Laparoscopic Pelvic Exenteration for Locally Advanced Rectal Cancer, Technique and Short-Term Outcomes
By: Dr. Praveen Kammar
Authors: Ashish Pokharkar, Ashwin D’souza, Rahul Bhamre, Pavan Sugoor, Avanish Saklani Parikh L, Ranade R, Penumadu P, Rajan F.
Journal: Journal of Laparoendoscopic & Advanced Surgical Techniques
Category: Laparoscopic and Robotic Surgeries
Start: December 10, 2018
Since last two decades minimally invasive techniques have revolutionized surgical field. In 2003 Pomel first described laparoscopic pelvic exenteration, since then very few reports have described minimally invasive approaches for total pelvic exenteration.
We report the 10 cases of locally advanced rectal adenocarcinoma which were operated between the periods from March 1, 2017 to November 11, 2017 at the Tata Memorial Hospital, Mumbai. All male patients had lower rectal cancer with prostate involvement on magnetic resonance imaging (MRI). One female patient had uterine and fornix involvement. All perioperative and intraoperative parameters were collected retrospectively from prospectively maintained electronic data.
Nine male patients with diagnosis of nonmetastatic locally advanced lower rectal adenocarcinoma were selected. All patients were operated with minimally invasive approach. All patients underwent abdominoperineal resection with permanent sigmoid stoma.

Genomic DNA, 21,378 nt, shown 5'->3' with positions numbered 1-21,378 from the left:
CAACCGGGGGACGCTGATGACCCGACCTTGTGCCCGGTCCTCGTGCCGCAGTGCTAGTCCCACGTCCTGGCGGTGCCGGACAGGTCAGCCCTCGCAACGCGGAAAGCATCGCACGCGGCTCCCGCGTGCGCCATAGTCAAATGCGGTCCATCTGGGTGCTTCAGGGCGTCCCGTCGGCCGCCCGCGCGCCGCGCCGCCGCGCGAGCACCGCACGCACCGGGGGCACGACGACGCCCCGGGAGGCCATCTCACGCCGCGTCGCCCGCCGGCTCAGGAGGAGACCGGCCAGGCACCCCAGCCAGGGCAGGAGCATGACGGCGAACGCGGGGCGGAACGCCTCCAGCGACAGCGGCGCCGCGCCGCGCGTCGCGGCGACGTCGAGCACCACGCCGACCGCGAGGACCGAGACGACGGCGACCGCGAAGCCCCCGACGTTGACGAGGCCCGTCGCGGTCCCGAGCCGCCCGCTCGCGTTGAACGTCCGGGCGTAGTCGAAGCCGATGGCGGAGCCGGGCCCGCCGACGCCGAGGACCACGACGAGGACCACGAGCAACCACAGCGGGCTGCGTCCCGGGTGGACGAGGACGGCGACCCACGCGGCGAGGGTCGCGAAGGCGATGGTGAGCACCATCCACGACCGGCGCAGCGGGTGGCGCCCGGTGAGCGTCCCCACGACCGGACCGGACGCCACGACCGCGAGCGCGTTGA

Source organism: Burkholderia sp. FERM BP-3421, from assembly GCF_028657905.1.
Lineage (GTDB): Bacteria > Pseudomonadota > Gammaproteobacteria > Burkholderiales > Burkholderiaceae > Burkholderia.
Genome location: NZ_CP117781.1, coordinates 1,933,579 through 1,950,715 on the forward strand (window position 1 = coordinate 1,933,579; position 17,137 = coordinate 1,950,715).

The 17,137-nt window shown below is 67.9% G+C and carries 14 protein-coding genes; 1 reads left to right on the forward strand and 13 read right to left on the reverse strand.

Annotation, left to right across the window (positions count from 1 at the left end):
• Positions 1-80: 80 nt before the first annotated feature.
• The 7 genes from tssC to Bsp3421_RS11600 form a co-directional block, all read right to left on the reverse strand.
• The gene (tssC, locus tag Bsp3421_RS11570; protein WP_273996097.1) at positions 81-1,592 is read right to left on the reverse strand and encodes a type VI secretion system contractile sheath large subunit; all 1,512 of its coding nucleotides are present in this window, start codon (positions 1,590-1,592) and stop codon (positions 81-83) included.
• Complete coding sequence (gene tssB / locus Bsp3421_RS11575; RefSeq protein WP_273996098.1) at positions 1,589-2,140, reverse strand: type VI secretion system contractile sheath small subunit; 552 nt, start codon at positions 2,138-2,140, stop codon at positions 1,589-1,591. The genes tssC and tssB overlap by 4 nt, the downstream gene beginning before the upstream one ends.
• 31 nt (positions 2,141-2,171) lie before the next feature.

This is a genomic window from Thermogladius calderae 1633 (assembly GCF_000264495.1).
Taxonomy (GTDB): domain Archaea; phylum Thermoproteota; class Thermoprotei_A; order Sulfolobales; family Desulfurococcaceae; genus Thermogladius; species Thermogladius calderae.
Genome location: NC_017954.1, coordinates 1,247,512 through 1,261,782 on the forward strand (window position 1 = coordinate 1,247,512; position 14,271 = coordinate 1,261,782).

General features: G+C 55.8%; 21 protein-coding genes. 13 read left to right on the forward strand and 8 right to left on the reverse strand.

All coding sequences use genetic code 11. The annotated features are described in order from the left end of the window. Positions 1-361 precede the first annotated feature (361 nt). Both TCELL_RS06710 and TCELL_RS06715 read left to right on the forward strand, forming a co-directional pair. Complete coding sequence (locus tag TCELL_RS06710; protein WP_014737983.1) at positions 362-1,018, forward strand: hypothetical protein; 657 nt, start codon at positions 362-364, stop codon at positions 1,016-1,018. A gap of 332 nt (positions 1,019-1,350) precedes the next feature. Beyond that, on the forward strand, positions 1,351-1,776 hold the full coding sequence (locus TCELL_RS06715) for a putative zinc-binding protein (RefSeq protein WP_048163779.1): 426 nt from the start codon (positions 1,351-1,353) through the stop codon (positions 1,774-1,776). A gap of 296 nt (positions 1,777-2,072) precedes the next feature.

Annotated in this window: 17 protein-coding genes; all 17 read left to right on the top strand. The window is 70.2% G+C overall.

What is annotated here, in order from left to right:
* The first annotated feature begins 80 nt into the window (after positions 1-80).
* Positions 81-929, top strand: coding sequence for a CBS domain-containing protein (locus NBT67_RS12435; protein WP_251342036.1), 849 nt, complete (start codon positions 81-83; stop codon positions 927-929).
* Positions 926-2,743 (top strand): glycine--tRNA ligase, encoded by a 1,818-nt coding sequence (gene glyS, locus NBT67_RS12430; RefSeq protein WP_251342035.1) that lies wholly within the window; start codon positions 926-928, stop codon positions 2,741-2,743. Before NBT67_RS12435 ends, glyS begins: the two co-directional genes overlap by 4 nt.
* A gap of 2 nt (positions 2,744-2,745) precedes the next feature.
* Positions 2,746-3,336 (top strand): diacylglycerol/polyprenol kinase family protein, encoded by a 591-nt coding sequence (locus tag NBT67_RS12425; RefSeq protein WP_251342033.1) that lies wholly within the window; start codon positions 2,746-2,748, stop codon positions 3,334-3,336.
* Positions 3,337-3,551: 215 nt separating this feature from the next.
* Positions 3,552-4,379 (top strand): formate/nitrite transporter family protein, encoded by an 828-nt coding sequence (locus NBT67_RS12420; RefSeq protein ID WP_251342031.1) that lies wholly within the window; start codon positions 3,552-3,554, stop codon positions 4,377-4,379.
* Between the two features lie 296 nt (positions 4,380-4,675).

Ileal conduit was constructed with Bricker’s procedure through small infraumbilical incision (4–5 cm). Lateral pelvic lymph node dissection was done only when postchemoradiotherapy MRI showed enlarged pelvic nodes. All 10 patients received neoadjuvant chemo radiotherapy, whereas 8 patients received additional neoadjuvant chemotherapy.
Mean body mass index was 21.73 (range 19.5–26.3). Mean blood loss was 1000 mL (range 300–2000 mL). Mean duration of surgery was 9.13 hours (range 7–13 hours). One patient developed paralytic ileus, which was managed conservatively. One patient developed intestinal obstruction due to herniation of small intestine behind the left ureter and ileal conduit.
The same patient developed acute pylonephritis, which was managed with antibiotics. Mean postoperative stay was 14.6 days (range 9–25 days). On postoperative histopathology, all margins were free of tumor in all cases.
Minimally invasive approaches can be used safely for total pelvic exenteration in locally advanced lower rectal adenocarcinoma. All patients had fast recovery with less blood loss. In all patients R0 resection was achieved with adequate margins. Long-term oncological outcomes are still uncertain and will require further follow-up.